Quick Lessons Learned from the 2014 #NBASummerLeague

by Matthew Stollak on Tuesday, July 22, 2014

I'm back from the now annual trip to the NBA Summer League in Las Vegas with most of the 8 Man Rotation (Steve Boese, Kris Dunn, Lance Haun).  The trip was filled with good food, conversation, music (in the form of Soundgarden and Nine Inch Nails in concert) and, of course, basketball.  So, what can be gleaned from a 3 day trip watching exhibition basketball?  You can read Steve's take here and Kris' take here.   Here's mine:

"You'll be pleased" is the new "Fine."
Over burgers at Bobby Flay's Burger Palace, discussion turned to reference checks and performance reviews.  A little less than two years ago, K.D. wrote that "neutral is the new negative," meaning that if the person giving the reference is only sharing basic info, the candidate is not likely to be a star at your organization.  Further, like "awesome," "fine" has become overused and lost any authenticity when it comes to praise.  If a person says an applicant or performer is "fine," are you buying that he or she is of quality?  So, what did the group settle on as an authentic phrase of praise?  "You'll be pleased."  For example, to Atlanta Hawks superfan K.D., "You'll be pleased with 1st round draft pick from Michigan State, Adriean Payne."   

EVERYONE is looking to make an impression
Not only are players looking to become one of the chosen 450 to make an NBA roster, coaches are trying to move up the ranks, and refs are trying to make the big show.  But, even behind the scenes, moves are trying to be made.  You have the overenthusiastic announcer trying to show off his chops, "Dennis Horner from the Corner!" 
"P.J. Hairston with the flush!"  You also had the singer of the national anthem.  Who was he?  Not sure?  Did he do a competent job?  Yes.  Was he paid?  Probably not.  But, like the HR blogger being told that writing on a blog will give him/her valuable "exposure," I'm positive someone somewhere gave the singer advice that such a performance will lead to gigs down the road.

EVERYONE thinks they know talent
Rodney Hood, formerly of Duke, and now part of the Utah Jazz...not a fan.  Here's his stats for the 5 summer league games he played:

Game 1: 3-of-13 from the floor, 1-of-10 from 3, nine points
Game 2: 11-of-16 from the floor, 7-of-10 from 3, 29 points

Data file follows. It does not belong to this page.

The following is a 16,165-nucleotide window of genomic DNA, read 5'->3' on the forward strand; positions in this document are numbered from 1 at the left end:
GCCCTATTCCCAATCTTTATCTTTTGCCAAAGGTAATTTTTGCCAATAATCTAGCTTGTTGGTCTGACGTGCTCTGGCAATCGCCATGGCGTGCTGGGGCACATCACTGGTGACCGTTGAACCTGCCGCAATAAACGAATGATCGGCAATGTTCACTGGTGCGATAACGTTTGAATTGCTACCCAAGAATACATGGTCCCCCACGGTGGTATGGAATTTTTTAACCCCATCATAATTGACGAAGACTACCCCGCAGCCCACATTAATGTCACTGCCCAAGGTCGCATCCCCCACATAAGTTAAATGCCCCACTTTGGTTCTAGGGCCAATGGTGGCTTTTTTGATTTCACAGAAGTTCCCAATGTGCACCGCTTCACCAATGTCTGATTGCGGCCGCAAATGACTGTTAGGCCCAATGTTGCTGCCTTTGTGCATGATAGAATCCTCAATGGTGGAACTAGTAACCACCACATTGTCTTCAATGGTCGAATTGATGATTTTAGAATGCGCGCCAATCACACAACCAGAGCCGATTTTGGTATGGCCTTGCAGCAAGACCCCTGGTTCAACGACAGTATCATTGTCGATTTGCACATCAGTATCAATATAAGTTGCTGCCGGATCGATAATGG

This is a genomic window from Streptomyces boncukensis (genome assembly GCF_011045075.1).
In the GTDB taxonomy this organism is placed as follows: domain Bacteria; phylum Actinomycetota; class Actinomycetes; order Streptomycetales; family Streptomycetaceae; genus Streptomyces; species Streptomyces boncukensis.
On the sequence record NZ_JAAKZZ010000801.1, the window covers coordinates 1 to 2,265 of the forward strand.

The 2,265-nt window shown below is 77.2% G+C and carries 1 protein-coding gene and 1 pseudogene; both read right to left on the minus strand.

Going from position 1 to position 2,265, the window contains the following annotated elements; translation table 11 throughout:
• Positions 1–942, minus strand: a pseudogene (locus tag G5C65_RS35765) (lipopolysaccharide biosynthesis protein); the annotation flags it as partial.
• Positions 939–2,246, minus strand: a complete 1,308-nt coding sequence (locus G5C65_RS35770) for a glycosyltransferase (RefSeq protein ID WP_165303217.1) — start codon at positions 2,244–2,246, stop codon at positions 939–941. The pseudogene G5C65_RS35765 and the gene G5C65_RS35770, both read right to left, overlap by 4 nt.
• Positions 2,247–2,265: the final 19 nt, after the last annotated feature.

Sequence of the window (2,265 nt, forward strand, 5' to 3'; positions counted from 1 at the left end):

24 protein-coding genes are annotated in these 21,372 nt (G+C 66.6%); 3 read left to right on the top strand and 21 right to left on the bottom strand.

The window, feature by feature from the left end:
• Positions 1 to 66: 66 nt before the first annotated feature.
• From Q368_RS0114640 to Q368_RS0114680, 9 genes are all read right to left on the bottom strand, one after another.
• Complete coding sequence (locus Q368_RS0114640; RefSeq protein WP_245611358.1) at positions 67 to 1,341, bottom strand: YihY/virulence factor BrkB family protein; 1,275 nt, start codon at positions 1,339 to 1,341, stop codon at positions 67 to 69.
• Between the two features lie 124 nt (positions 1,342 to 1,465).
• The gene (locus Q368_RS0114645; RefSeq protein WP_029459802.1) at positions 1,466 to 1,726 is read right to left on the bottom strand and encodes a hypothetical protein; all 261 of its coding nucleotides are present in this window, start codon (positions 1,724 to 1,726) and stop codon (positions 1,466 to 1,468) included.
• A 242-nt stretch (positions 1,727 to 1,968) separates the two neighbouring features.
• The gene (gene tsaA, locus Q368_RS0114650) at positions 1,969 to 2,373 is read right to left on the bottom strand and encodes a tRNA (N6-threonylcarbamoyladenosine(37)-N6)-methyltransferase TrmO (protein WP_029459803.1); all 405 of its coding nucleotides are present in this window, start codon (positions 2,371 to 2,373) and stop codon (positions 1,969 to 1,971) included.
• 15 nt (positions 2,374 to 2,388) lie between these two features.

Game 3: 1-of-9 from the floor, 0-of-2 from 3, three points
Game 4: 7-of-11 from the floor, 1-of-3 from 3, 19 points
Game 5: 2-of-8 from the floor, 1-of-3 from 3, seven points 

Needless to say, I pointed out his shortcomings rather loudly during his mediocre game 5 performance.  Who took exception?  The trio of 10-year-old boys in front of me who knew he was the best player on the court.

If the three takes regarding the 2014 Summer League are not enough, feel free to listen to the 27-minute HR Happy Hour podcast summing up the weekend here 

True Faith HR Replay: Why #HR Should Care About the NBA Summer League

by Matthew Stollak on Monday, July 14, 2014

On Thursday, I will join three of my colleagues behind the 8 Man Rotation in Las Vegas (we always leave one behind to keep it going in case something befalls the rest of us) for two to three days to catch some NBA Summer League action.
Why do we want to head to the desert in summer time to spend 8-10 hours a day in a gym watching exhibition basketball when those games don't matter?
Because, in actuality, the games DO matter....for those playing.   In his piece on Grantland, Steve McPherson describes what it is like for those involved:

These are guys who have worked their entire lives to be one of the 450 players in the top basketball league in the world. Guys who spent their whole lives being one of the best basketball players in any situation they ever found themselves in. And now it’s just the grind. They’re simply looking for their shot.
The ones hoping for that shot are almost universally flawed in one way or another: undersized or stuck between positions; not good enough at one specific thing to be useful to a team; dogged by problems we can’t even see, the kind of stuff many of us carry around.........
But for these players — who are among the top one or two percent of basketball players in the world — it’s their big chance. Not to become something they’re not, but to see their years of work turn them into what they’ve always been striving toward.

Those playing over these few days in Orlando and in Las Vegas are no different than the applicants to your organization.  They're polishing their resumes,  taking your work sample test, engaging in your role play or simulation, trying to impress you enough to take a chance on them.

For us watching, it will be passing entertainment...but for those involved, it will be all too real, with stakes that truly matter to them.